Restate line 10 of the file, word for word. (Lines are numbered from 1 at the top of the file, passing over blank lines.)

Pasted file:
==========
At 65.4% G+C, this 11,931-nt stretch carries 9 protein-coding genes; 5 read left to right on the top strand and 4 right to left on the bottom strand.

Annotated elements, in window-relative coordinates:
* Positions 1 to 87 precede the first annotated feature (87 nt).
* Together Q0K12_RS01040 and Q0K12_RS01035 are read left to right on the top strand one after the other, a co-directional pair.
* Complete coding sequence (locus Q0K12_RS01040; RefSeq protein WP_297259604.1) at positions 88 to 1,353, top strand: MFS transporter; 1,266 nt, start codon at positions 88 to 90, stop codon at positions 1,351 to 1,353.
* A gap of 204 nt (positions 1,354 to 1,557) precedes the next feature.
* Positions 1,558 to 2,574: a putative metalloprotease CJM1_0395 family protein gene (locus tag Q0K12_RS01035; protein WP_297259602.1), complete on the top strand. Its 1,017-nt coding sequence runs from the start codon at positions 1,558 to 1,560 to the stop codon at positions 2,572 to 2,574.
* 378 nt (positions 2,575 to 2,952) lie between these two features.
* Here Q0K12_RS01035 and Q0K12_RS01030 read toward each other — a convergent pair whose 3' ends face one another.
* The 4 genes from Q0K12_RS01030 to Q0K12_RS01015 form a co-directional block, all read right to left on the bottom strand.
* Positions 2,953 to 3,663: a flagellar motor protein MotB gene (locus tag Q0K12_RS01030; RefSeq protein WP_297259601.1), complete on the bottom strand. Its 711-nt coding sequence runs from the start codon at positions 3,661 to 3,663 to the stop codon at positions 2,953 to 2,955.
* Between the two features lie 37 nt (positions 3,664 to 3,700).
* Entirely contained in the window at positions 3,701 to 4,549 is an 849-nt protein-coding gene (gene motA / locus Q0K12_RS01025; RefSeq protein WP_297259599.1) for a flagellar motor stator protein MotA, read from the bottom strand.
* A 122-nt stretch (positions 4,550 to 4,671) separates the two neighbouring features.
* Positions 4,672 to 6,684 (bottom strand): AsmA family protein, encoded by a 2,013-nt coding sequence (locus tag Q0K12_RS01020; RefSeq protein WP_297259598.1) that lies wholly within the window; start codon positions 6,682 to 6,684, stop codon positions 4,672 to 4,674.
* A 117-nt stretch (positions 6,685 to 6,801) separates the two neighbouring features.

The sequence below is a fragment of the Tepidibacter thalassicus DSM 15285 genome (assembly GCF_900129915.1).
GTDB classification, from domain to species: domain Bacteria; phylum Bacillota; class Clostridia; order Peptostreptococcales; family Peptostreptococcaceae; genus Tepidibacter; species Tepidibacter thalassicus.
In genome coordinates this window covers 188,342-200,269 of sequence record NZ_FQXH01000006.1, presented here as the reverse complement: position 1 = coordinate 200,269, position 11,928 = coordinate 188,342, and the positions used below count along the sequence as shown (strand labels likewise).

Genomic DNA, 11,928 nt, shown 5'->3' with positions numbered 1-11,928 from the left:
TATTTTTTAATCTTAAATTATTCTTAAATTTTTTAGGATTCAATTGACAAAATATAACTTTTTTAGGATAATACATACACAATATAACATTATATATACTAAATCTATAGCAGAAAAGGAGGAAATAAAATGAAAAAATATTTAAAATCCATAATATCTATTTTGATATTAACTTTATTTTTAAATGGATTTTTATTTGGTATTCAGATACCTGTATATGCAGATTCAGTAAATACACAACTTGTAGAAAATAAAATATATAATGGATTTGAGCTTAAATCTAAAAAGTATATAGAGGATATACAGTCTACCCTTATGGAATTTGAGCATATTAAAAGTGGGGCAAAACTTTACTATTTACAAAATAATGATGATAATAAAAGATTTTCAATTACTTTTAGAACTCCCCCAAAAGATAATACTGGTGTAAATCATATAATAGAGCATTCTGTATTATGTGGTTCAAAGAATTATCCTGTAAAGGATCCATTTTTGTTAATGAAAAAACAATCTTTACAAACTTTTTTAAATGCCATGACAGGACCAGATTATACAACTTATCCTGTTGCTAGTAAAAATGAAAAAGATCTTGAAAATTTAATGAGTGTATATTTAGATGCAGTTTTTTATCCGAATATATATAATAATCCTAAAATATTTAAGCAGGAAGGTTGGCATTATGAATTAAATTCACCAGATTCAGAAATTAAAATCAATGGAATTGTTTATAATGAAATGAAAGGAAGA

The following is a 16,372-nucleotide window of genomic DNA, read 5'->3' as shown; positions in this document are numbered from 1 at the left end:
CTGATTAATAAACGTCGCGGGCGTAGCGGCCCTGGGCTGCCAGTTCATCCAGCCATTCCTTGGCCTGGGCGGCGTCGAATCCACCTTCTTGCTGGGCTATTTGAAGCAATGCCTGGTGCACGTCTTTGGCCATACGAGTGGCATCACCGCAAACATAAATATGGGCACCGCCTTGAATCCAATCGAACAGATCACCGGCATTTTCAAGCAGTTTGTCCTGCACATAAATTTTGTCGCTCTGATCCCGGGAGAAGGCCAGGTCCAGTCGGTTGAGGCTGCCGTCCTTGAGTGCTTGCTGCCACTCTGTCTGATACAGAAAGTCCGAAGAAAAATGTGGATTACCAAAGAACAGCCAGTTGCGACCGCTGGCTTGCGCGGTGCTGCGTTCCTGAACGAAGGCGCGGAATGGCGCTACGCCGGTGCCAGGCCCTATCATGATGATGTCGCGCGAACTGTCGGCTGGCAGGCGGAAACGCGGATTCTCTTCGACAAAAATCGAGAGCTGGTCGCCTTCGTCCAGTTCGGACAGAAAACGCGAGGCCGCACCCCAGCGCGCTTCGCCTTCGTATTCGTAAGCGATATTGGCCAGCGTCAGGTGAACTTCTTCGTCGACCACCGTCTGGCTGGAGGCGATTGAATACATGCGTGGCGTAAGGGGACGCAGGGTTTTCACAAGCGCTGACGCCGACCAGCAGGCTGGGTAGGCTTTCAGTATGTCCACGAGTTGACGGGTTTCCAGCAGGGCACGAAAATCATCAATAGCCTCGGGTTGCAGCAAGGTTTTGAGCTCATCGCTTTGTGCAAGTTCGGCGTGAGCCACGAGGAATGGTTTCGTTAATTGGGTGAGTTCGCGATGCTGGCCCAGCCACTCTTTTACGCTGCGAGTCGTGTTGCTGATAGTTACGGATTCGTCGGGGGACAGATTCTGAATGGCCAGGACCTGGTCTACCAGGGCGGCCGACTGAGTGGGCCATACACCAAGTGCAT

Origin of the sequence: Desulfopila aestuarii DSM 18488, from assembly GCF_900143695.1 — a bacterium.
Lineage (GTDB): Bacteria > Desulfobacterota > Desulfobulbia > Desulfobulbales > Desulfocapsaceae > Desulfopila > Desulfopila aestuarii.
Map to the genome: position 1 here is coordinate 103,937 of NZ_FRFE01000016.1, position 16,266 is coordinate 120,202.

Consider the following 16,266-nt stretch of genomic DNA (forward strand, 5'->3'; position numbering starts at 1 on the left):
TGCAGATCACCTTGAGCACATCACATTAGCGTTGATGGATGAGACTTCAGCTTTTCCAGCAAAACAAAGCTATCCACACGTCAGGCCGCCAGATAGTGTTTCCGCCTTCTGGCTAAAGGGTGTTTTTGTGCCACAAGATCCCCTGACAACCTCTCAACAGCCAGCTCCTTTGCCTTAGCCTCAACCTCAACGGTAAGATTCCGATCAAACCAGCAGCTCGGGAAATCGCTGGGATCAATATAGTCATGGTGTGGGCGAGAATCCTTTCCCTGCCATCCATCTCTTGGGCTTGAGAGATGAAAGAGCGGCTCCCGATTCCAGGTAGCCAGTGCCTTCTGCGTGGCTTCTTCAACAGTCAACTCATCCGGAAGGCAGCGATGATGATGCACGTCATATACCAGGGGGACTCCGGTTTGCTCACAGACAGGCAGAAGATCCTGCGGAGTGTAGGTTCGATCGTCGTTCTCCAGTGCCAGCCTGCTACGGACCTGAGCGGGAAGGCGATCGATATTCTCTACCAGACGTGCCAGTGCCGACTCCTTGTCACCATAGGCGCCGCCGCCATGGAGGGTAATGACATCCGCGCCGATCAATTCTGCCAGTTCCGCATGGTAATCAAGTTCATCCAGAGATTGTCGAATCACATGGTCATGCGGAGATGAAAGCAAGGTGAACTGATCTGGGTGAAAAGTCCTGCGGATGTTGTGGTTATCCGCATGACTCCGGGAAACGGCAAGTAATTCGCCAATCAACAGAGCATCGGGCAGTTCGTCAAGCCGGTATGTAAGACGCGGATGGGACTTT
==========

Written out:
* The 4 genes from Q0K12_RS01030 to Q0K12_RS01015 form a co-directional block, all read right to left on the bottom strand.